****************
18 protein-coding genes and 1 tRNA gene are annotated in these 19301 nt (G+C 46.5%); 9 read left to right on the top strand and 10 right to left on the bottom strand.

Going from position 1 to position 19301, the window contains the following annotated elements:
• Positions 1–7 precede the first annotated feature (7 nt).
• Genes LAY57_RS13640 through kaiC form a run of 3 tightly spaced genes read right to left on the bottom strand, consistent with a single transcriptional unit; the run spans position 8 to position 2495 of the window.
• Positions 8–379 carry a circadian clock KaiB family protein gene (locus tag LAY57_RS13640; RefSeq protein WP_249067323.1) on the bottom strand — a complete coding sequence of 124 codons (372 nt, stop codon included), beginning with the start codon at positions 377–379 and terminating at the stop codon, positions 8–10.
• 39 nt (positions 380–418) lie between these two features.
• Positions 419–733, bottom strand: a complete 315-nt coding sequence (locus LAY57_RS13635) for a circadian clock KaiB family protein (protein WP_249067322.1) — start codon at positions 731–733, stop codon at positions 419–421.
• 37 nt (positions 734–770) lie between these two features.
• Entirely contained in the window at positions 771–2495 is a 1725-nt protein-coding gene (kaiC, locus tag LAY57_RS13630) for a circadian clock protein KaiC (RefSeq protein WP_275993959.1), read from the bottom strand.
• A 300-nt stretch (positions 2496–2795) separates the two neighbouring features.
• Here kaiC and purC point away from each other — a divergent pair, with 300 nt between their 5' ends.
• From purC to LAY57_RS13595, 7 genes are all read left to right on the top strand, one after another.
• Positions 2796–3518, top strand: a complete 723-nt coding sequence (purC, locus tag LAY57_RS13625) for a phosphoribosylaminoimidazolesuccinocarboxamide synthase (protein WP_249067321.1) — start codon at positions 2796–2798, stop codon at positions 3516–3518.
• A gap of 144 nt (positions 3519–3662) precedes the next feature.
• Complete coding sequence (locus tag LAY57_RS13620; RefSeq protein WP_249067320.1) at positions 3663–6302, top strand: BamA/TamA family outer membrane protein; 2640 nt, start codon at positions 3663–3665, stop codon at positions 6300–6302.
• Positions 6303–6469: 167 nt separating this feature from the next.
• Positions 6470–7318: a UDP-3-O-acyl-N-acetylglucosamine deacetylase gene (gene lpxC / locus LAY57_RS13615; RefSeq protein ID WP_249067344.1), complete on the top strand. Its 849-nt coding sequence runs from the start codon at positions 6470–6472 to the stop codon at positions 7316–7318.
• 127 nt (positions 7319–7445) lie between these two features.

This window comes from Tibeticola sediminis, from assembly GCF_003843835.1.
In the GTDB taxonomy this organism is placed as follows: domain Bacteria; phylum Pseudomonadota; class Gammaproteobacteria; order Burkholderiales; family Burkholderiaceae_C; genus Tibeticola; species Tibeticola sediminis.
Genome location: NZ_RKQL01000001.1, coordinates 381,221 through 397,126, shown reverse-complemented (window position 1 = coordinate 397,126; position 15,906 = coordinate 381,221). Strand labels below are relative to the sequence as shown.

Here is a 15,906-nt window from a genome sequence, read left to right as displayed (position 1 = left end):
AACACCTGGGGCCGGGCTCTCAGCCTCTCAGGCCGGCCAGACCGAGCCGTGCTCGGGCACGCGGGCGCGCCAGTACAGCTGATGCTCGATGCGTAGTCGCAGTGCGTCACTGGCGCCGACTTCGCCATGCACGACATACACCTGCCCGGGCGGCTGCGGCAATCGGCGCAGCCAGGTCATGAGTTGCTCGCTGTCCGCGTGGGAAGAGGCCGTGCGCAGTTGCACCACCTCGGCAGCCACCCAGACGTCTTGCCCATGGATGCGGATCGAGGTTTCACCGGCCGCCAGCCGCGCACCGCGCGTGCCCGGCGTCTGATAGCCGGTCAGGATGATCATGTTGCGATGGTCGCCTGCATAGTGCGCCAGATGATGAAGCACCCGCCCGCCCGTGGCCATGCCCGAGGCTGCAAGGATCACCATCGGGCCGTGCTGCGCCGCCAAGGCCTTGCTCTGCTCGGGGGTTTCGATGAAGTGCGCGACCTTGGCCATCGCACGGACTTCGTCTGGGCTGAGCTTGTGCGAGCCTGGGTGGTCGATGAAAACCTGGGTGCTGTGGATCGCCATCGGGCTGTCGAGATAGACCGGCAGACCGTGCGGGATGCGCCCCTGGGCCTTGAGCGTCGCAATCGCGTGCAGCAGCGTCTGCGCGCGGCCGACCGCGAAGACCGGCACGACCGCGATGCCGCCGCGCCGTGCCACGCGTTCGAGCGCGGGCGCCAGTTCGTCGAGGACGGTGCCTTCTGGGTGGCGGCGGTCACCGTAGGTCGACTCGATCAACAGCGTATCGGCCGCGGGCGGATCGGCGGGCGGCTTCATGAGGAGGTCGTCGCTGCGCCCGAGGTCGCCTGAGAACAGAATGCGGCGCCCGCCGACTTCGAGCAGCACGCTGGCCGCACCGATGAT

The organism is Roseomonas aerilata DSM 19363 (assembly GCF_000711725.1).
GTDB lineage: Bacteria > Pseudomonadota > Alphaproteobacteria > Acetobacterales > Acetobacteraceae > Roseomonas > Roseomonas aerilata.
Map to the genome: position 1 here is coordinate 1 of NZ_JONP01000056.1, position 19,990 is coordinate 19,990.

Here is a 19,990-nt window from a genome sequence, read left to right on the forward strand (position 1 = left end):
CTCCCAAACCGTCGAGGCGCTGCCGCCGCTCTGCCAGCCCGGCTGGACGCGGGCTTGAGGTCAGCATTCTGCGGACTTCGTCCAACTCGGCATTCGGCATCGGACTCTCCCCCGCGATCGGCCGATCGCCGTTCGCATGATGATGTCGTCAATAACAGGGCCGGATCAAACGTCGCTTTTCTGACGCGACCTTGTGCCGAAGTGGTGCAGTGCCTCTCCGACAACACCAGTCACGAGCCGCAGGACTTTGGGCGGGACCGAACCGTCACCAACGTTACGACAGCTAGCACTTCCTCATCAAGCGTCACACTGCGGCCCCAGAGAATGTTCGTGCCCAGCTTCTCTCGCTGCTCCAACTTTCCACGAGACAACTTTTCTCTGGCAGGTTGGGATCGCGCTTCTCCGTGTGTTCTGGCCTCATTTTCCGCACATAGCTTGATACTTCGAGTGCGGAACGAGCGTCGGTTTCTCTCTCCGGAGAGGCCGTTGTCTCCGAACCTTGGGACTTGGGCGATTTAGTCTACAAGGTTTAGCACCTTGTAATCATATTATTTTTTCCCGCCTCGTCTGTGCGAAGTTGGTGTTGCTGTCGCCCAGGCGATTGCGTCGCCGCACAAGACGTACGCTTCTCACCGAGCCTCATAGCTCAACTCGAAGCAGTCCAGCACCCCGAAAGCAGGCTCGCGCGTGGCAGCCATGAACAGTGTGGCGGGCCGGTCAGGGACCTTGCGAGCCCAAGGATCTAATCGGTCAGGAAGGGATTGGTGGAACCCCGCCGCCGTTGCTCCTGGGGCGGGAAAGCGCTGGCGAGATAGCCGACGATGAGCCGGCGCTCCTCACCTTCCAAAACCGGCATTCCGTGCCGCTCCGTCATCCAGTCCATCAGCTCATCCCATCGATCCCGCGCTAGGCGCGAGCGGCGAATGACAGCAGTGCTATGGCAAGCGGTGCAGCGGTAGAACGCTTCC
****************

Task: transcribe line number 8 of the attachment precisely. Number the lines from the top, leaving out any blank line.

• 37 nt (positions 734–770) lie between these two features.